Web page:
Nokia is planning to roll out four or five upgrades to its Symbian OS in the next 12 to 15 months, adding a new look for the user interface and a more flexible home screen as it tries to make its struggling operating system relevant again, according to a presentation given at the 2010 International Mobile Internet Conference in Beijing on Tuesday.
Recently, Nokia announced it will take over development of the Symbian OS and also change the way it updates smartphones based on the latest version of the operating system, including the new N8. Instead of making big upgrades, it said it will make more frequent, incremental improvements. To judge by two slides from a presentation given by Nokia senior manager Gunther Kottzieper, the company is planning to make good on that promise.
[ InfoWorld's Ted Samson states: Symbian's dead, and MeeGo won't cure ailing Nokia. | iPhone, BlackBerry, or Android? Whatever handheld you use or manage, turn to InfoWorld for the latest developments. Subscribe to InfoWorld's Mobilize newsletter today. ]
A software upgrade planned for the first quarter of 2011 will include more than 50 enhancements, including a browser with a more intuitive user interface. During the second and third quarters Nokia will add "a new look and feel for the user interface, a more flexible home screen, an updateable HTML5 browser and an easier software update experience", according to a slide labelled "Nokia Symbian 2011 focus areas."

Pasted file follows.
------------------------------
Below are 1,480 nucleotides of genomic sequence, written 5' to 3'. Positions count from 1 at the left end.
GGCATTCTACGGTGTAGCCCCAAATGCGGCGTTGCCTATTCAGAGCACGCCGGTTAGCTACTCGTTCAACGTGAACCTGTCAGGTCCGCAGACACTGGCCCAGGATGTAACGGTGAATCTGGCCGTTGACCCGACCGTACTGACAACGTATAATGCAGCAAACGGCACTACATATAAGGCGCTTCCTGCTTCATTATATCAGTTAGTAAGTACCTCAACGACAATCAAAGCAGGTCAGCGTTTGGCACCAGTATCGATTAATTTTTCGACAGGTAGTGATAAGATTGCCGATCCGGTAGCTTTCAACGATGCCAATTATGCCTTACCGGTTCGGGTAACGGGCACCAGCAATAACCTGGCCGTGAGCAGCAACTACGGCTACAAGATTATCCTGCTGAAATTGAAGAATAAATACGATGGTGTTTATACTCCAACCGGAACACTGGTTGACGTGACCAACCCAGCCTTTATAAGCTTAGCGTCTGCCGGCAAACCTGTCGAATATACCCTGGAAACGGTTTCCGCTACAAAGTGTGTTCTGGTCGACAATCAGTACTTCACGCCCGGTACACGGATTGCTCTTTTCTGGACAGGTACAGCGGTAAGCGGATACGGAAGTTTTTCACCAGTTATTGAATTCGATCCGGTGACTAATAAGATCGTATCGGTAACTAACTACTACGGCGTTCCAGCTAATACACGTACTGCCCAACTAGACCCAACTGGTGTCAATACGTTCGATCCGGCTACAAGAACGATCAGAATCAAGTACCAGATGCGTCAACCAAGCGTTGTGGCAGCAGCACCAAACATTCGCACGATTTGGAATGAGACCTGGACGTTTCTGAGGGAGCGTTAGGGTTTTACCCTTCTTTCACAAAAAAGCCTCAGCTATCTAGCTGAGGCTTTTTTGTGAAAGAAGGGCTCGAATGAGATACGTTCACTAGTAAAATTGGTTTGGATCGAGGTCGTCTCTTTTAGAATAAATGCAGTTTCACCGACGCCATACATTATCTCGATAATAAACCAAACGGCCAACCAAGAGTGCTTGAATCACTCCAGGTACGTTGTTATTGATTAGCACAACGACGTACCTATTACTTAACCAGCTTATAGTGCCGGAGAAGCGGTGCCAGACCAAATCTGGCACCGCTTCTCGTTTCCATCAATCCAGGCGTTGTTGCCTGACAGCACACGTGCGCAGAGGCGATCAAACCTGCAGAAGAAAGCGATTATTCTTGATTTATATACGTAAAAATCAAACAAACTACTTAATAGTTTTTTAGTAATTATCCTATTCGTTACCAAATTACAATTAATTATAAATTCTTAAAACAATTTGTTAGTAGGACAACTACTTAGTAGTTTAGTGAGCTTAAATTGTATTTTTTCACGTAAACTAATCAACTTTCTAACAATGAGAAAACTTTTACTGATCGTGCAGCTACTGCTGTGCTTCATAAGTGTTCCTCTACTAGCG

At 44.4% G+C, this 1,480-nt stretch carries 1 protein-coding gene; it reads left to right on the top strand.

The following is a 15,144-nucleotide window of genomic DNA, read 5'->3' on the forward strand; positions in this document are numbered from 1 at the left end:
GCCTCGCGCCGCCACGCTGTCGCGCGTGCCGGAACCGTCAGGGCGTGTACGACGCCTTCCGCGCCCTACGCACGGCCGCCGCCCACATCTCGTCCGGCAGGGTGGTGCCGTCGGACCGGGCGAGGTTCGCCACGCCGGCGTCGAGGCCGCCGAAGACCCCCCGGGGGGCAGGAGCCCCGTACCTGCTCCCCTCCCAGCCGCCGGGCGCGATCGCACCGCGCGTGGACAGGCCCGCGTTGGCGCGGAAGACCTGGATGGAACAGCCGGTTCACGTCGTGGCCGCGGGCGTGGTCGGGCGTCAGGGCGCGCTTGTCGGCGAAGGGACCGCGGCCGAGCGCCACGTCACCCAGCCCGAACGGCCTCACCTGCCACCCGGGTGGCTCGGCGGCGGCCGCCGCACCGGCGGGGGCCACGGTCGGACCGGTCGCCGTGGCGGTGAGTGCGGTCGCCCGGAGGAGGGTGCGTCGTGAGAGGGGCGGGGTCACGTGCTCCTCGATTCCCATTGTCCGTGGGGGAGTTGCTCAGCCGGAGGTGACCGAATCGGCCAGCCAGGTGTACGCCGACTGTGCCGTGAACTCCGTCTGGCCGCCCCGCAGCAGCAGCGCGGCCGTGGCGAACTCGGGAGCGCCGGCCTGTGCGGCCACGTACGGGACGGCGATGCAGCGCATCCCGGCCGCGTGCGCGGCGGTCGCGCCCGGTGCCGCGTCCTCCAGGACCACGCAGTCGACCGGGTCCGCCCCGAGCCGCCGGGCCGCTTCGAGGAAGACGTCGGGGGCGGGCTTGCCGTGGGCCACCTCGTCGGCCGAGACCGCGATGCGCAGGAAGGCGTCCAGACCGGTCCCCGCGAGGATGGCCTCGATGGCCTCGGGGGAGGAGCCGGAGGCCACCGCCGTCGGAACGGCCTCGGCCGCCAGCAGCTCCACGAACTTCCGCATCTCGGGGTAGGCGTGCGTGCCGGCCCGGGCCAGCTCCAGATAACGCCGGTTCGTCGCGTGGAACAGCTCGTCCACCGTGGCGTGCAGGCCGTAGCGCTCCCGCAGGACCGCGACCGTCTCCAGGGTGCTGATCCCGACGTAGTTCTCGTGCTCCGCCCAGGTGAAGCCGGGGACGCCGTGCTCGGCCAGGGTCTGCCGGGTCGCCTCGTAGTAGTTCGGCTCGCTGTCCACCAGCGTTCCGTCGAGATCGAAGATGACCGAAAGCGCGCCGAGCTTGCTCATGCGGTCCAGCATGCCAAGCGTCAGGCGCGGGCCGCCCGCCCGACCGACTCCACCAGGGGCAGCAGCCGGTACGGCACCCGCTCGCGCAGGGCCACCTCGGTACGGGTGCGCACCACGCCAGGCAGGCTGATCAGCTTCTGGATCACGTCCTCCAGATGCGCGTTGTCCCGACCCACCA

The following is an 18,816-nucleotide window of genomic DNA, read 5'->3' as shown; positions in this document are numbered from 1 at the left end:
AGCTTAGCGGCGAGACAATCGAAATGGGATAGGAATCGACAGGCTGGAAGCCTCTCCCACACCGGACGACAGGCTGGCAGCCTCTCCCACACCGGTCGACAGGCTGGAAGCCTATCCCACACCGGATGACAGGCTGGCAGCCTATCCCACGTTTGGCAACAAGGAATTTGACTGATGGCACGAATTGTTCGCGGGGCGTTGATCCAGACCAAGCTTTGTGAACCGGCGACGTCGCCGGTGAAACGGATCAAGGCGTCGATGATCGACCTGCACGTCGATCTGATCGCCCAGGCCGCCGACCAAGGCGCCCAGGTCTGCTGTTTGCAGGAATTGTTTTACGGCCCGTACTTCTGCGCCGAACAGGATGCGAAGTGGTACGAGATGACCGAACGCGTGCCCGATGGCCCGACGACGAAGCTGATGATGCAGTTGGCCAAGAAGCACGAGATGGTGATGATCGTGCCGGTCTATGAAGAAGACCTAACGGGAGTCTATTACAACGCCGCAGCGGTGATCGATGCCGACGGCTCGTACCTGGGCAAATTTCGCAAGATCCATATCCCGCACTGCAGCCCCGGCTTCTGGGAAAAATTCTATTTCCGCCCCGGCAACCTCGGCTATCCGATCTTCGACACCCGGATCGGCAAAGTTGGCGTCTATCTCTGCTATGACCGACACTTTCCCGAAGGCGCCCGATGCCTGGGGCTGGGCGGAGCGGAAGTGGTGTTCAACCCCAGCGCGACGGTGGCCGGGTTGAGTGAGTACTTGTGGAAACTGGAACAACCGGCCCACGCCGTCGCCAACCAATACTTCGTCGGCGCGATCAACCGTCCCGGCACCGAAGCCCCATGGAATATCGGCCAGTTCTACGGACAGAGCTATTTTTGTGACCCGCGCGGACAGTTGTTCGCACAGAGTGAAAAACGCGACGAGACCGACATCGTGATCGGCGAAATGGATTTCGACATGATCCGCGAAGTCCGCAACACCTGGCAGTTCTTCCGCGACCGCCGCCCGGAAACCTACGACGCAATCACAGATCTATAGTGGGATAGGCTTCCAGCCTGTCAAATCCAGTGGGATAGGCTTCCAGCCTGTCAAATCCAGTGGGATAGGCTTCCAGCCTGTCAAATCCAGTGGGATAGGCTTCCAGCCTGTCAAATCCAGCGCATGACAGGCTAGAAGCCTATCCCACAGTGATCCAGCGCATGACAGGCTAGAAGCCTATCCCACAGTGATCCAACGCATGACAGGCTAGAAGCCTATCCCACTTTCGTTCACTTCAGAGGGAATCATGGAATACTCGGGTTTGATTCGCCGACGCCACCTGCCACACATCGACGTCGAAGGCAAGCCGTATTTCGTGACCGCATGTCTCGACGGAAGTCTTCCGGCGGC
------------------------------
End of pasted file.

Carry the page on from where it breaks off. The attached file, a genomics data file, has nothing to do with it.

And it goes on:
Nokia will also up the hardware ante in 2011. The slides don't mention any new models, but Nokia will equip upcoming models with 1GHz processors and more graphics memory in the second or third quarter. There are also plans for smartphones with dual-core processors and what Nokia calls a "true zoom camera", but those products aren't scheduled to arrive until the fourth quarter of 2011 or the first quarter of 2012.
There were 29.5 million Symbian-based smartphones sold in the third quarter, compared to 18.3 million a year earlier, according to market research company Gartner. But Symbian's market share still dropped from 44.6 percent to 36.6 percent. One major reason for the drop is the success the Android camp is enjoying. Sales of Android phones increased to 20.5 million in the third quarter, up from just 1.4 million a year earlier, halving the distance that separates Android from Symbian.
Android's share of the smartphone market is now 25.5 percent, and it threatens to overtake Symbian unless Nokia does something radical. Whether the planned updates will be enough to put Symbian back in the race remains to be seen.
(IDG News Service correspondent Michael Kan in Beijing contributed to this story.)
Send news tips and comments to email@example.com.